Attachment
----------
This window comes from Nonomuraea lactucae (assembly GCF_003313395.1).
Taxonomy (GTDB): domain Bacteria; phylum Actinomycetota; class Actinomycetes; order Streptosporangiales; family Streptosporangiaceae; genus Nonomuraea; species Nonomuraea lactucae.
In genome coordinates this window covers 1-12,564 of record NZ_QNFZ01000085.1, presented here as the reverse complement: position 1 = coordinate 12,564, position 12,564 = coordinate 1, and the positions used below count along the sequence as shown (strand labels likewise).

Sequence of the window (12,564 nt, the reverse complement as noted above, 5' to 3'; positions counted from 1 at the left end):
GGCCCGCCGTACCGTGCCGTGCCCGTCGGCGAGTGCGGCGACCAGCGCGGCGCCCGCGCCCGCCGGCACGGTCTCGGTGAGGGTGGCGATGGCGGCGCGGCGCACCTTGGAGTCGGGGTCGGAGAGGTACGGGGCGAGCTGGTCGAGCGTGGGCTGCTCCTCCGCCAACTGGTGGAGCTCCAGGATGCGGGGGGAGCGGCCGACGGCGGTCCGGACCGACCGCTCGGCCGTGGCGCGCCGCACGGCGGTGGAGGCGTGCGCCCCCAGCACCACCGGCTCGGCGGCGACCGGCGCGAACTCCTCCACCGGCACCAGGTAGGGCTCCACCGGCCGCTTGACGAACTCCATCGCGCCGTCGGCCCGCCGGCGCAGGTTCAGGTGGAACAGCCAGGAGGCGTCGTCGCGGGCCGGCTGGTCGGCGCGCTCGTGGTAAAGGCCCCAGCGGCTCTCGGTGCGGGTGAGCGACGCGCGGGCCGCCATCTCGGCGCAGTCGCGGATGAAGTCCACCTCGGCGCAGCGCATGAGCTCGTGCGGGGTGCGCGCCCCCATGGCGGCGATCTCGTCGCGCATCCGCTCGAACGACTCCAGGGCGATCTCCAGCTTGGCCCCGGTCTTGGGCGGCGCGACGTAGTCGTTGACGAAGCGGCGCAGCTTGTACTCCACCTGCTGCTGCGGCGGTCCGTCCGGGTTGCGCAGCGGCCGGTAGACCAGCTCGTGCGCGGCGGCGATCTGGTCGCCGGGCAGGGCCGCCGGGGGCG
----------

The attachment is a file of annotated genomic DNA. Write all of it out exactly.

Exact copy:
This window comes from Nonomuraea lactucae (assembly GCF_003313395.1).
Taxonomy (GTDB): domain Bacteria; phylum Actinomycetota; class Actinomycetes; order Streptosporangiales; family Streptosporangiaceae; genus Nonomuraea; species Nonomuraea lactucae.
In genome coordinates this window covers 1-12,564 of record NZ_QNFZ01000085.1, presented here as the reverse complement: position 1 = coordinate 12,564, position 12,564 = coordinate 1, and the positions used below count along the sequence as shown (strand labels likewise).

Sequence of the window (12,564 nt, the reverse complement as noted above, 5' to 3'; positions counted from 1 at the left end):
GGCCCGCCGTACCGTGCCGTGCCCGTCGGCGAGTGCGGCGACCAGCGCGGCGCCCGCGCCCGCCGGCACGGTCTCGGTGAGGGTGGCGATGGCGGCGCGGCGCACCTTGGAGTCGGGGTCGGAGAGGTACGGGGCGAGCTGGTCGAGCGTGGGCTGCTCCTCCGCCAACTGGTGGAGCTCCAGGATGCGGGGGGAGCGGCCGACGGCGGTCCGGACCGACCGCTCGGCCGTGGCGCGCCGCACGGCGGTGGAGGCGTGCGCCCCCAGCACCACCGGCTCGGCGGCGACCGGCGCGAACTCCTCCACCGGCACCAGGTAGGGCTCCACCGGCCGCTTGACGAACTCCATCGCGCCGTCGGCCCGCCGGCGCAGGTTCAGGTGGAACAGCCAGGAGGCGTCGTCGCGGGCCGGCTGGTCGGCGCGCTCGTGGTAAAGGCCCCAGCGGCTCTCGGTGCGGGTGAGCGACGCGCGGGCCGCCATCTCGGCGCAGTCGCGGATGAAGTCCACCTCGGCGCAGCGCATGAGCTCGTGCGGGGTGCGCGCCCCCATGGCGGCGATCTCGTCGCGCATCCGCTCGAACGACTCCAGGGCGATCTCCAGCTTGGCCCCGGTCTTGGGCGGCGCGACGTAGTCGTTGACGAAGCGGCGCAGCTTGTACTCCACCTGCTGCTGCGGCGGTCCGTCCGGGTTGCGCAGCGGCCGGTAGACCAGCTCGTGCGCGGCGGCGATCTGGTCGCCGGGCAGGGCCGCCGGGGGCG